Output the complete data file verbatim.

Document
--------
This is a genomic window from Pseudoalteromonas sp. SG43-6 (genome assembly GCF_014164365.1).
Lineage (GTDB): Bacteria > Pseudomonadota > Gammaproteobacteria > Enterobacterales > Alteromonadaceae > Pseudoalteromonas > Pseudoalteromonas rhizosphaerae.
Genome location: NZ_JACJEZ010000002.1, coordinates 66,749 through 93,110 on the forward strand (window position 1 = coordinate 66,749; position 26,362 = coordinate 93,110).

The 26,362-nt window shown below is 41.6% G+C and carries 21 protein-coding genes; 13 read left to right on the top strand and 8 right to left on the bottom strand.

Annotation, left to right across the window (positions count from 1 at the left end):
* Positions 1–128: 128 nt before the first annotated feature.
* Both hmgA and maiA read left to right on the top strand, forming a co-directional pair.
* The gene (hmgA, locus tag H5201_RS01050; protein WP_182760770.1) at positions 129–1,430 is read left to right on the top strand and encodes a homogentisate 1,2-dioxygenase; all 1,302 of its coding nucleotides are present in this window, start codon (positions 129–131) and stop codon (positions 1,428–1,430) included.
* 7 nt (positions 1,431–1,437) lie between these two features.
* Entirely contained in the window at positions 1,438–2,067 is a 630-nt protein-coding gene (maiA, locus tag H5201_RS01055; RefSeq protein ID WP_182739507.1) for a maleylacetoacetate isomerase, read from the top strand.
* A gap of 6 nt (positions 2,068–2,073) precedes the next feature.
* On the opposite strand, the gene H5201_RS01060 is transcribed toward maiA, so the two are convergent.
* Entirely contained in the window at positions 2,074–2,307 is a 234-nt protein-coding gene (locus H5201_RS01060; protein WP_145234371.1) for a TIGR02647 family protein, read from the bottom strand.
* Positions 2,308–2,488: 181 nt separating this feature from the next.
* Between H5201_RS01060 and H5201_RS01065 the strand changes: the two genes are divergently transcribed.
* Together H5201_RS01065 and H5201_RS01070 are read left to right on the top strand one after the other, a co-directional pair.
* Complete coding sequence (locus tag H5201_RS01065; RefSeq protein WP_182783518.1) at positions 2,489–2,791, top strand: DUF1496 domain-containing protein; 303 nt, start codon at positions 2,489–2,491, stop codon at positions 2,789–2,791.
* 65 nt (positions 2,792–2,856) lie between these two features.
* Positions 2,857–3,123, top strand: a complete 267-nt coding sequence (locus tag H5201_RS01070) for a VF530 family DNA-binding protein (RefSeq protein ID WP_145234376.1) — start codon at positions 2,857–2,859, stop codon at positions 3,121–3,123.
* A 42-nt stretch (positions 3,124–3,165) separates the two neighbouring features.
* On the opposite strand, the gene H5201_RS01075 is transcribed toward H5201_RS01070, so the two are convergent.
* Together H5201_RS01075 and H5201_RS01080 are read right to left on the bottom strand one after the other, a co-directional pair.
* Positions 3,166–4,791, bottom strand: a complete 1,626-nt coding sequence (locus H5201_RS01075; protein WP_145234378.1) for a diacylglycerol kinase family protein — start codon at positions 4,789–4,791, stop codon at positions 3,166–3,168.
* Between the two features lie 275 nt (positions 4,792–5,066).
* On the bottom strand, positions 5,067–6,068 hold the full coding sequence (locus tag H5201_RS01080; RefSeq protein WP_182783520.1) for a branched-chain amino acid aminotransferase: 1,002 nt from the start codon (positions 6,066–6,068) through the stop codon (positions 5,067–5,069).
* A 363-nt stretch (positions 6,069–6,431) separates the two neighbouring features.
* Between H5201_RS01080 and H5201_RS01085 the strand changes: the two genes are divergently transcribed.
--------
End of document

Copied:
This is a genomic window from Pseudoalteromonas sp. SG43-6 (genome assembly GCF_014164365.1).
Lineage (GTDB): Bacteria > Pseudomonadota > Gammaproteobacteria > Enterobacterales > Alteromonadaceae > Pseudoalteromonas > Pseudoalteromonas rhizosphaerae.
Genome location: NZ_JACJEZ010000002.1, coordinates 66,749 through 93,110 on the forward strand (window position 1 = coordinate 66,749; position 26,362 = coordinate 93,110).

The 26,362-nt window shown below is 41.6% G+C and carries 21 protein-coding genes; 13 read left to right on the top strand and 8 right to left on the bottom strand.

Annotation, left to right across the window (positions count from 1 at the left end):
* Positions 1–128: 128 nt before the first annotated feature.
* Both hmgA and maiA read left to right on the top strand, forming a co-directional pair.
* The gene (hmgA, locus tag H5201_RS01050; protein WP_182760770.1) at positions 129–1,430 is read left to right on the top strand and encodes a homogentisate 1,2-dioxygenase; all 1,302 of its coding nucleotides are present in this window, start codon (positions 129–131) and stop codon (positions 1,428–1,430) included.
* 7 nt (positions 1,431–1,437) lie between these two features.
* Entirely contained in the window at positions 1,438–2,067 is a 630-nt protein-coding gene (maiA, locus tag H5201_RS01055; RefSeq protein ID WP_182739507.1) for a maleylacetoacetate isomerase, read from the top strand.
* A gap of 6 nt (positions 2,068–2,073) precedes the next feature.
* On the opposite strand, the gene H5201_RS01060 is transcribed toward maiA, so the two are convergent.
* Entirely contained in the window at positions 2,074–2,307 is a 234-nt protein-coding gene (locus H5201_RS01060; protein WP_145234371.1) for a TIGR02647 family protein, read from the bottom strand.
* Positions 2,308–2,488: 181 nt separating this feature from the next.
* Between H5201_RS01060 and H5201_RS01065 the strand changes: the two genes are divergently transcribed.
* Together H5201_RS01065 and H5201_RS01070 are read left to right on the top strand one after the other, a co-directional pair.
* Complete coding sequence (locus tag H5201_RS01065; RefSeq protein WP_182783518.1) at positions 2,489–2,791, top strand: DUF1496 domain-containing protein; 303 nt, start codon at positions 2,489–2,491, stop codon at positions 2,789–2,791.
* 65 nt (positions 2,792–2,856) lie between these two features.
* Positions 2,857–3,123, top strand: a complete 267-nt coding sequence (locus tag H5201_RS01070) for a VF530 family DNA-binding protein (RefSeq protein ID WP_145234376.1) — start codon at positions 2,857–2,859, stop codon at positions 3,121–3,123.
* A 42-nt stretch (positions 3,124–3,165) separates the two neighbouring features.
* On the opposite strand, the gene H5201_RS01075 is transcribed toward H5201_RS01070, so the two are convergent.
* Together H5201_RS01075 and H5201_RS01080 are read right to left on the bottom strand one after the other, a co-directional pair.
* Positions 3,166–4,791, bottom strand: a complete 1,626-nt coding sequence (locus H5201_RS01075; protein WP_145234378.1) for a diacylglycerol kinase family protein — start codon at positions 4,789–4,791, stop codon at positions 3,166–3,168.
* Between the two features lie 275 nt (positions 4,792–5,066).
* On the bottom strand, positions 5,067–6,068 hold the full coding sequence (locus tag H5201_RS01080; RefSeq protein WP_182783520.1) for a branched-chain amino acid aminotransferase: 1,002 nt from the start codon (positions 6,066–6,068) through the stop codon (positions 5,067–5,069).
* A 363-nt stretch (positions 6,069–6,431) separates the two neighbouring features.
* Between H5201_RS01080 and H5201_RS01085 the strand changes: the two genes are divergently transcribed.